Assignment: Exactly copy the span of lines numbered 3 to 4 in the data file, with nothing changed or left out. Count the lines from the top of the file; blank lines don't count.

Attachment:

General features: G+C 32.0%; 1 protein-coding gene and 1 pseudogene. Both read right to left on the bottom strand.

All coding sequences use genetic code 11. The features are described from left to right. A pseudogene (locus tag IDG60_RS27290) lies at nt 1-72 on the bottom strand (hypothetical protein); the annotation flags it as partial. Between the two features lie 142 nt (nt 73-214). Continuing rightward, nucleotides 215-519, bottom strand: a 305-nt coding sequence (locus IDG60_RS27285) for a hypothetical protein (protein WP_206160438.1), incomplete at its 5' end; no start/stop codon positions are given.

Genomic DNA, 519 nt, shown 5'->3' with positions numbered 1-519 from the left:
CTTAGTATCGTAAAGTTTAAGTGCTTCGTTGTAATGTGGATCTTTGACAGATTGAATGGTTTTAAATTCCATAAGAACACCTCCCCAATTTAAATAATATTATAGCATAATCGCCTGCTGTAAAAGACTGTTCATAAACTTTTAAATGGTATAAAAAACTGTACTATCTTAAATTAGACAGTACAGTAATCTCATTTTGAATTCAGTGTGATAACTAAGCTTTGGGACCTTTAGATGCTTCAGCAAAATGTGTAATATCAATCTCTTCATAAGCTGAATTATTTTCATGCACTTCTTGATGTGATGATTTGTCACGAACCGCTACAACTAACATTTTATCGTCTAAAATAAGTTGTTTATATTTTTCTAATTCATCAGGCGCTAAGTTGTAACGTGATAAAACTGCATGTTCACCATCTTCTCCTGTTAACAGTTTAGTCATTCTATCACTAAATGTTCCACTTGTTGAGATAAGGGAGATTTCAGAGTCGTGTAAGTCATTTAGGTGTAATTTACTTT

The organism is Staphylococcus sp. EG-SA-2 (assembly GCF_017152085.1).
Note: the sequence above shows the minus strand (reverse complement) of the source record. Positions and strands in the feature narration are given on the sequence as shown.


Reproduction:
Genomic DNA, 519 nt, shown 5'->3' with positions numbered 1-519 from the left:
CTTAGTATCGTAAAGTTTAAGTGCTTCGTTGTAATGTGGATCTTTGACAGATTGAATGGTTTTAAATTCCATAAGAACACCTCCCCAATTTAAATAATATTATAGCATAATCGCCTGCTGTAAAAGACTGTTCATAAACTTTTAAATGGTATAAAAAACTGTACTATCTTAAATTAGACAGTACAGTAATCTCATTTTGAATTCAGTGTGATAACTAAGCTTTGGGACCTTTAGATGCTTCAGCAAAATGTGTAATATCAATCTCTTCATAAGCTGAATTATTTTCATGCACTTCTTGATGTGATGATTTGTCACGAACCGCTACAACTAACATTTTATCGTCTAAAATAAGTTGTTTATATTTTTCTAATTCATCAGGCGCTAAGTTGTAACGTGATAAAACTGCATGTTCACCATCTTCTCCTGTTAACAGTTTAGTCATTCTATCACTAAATGTTCCACTTGTTGAGATAAGGGAGATTTCAGAGTCGTGTAAGTCATTTAGGTGTAATTTACTTT